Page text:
PHOENIX – Bank of America Corp. will repay tens of thousands of released Arizona prison inmates for what advocacy groups say were excessive charges to access money on debit cards they received when they got out of prison under a lawsuit settlement announced Tuesday.
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The settlement of the class-action lawsuit brought by inmates includes an agreement that the bank stop charging the fees, which it did in April. The bank has contracted to provide the debit card services since 2012. About $168,000 will be repaid if all inmates are located.
The bank was charging inmates $15 to withdraw cash from a teller and other fees regular customers weren't charged. The inmates receive the cards loaded with cash they earned at prison jobs or was confiscated when they were arrested when they are released.
Bank of America spokesman Will Wilson called the terms standard for pre-paid cards and said the settlement was in everyone's best interests.
The settlement in a lawsuit brought by a Philadelphia legal firm that specializes in class-action cases is the second involving bank card fees charged to inmates in the past year. The same firm, Golomb & Honik, P.C., settled a case against JP Morgan Chase & Co. last year brought by inmates released from federal prisons. The bank agreed to pay nearly $450,000 to released inmates charged the fees.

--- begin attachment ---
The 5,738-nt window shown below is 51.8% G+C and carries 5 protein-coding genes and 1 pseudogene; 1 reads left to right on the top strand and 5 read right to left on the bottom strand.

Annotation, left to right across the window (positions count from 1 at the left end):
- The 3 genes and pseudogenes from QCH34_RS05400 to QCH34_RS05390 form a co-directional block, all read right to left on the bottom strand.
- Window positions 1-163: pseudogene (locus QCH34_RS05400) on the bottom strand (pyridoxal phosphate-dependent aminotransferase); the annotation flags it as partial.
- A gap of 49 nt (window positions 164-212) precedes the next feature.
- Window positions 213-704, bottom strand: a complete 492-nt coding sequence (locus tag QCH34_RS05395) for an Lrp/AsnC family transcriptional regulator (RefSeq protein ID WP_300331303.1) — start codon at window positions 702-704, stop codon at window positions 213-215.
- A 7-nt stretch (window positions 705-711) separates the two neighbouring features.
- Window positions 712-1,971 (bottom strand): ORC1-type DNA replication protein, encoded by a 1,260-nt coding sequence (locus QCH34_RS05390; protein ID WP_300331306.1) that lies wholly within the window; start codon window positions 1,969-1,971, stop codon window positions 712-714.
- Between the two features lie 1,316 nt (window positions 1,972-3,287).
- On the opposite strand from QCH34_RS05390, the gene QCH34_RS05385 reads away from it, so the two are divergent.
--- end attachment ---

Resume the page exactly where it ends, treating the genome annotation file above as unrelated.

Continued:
The Arizona Justice Alliance and Reinventing Reentry are the two advocacy groups that helped enlist the law firm. Sue Ellen Allen of Reinventing Reentry said released inmates have a hard enough time reintegrating into society, and prison systems and banks should try to assist them and not gouge them of cash they need to get back to work.
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"This is a message to departments of corrections and to banks that charging exorbitant fees to people who are getting out and desperately want to be members of the community again is really not the message we want," Allen said.
Former Arizona prison inmate Daria Brill said she had about $2,000 on the books when she was released in 2016 after serving five years for a drug sales offense. She said she was shocked when Bank of America charged her a fee to withdraw cash on her card at a teller window, since she had previously been a customer and knew that a card issued by the bank normally carries no withdraw fees. She also said the teller could not tell her how much was son her card, so she had to guess and return a second time, which cost her another $15 fee.
"It's just amazing to me that institutions can rally think that it's OK to take a population that's trying to succeed and do the right thing and turn around and take advantage of them," Brill said. "It feels really good to be part of justice and hold people accountable. I was held accountable for my crime. I did my time, and it's nice to see that there's justice beyond that."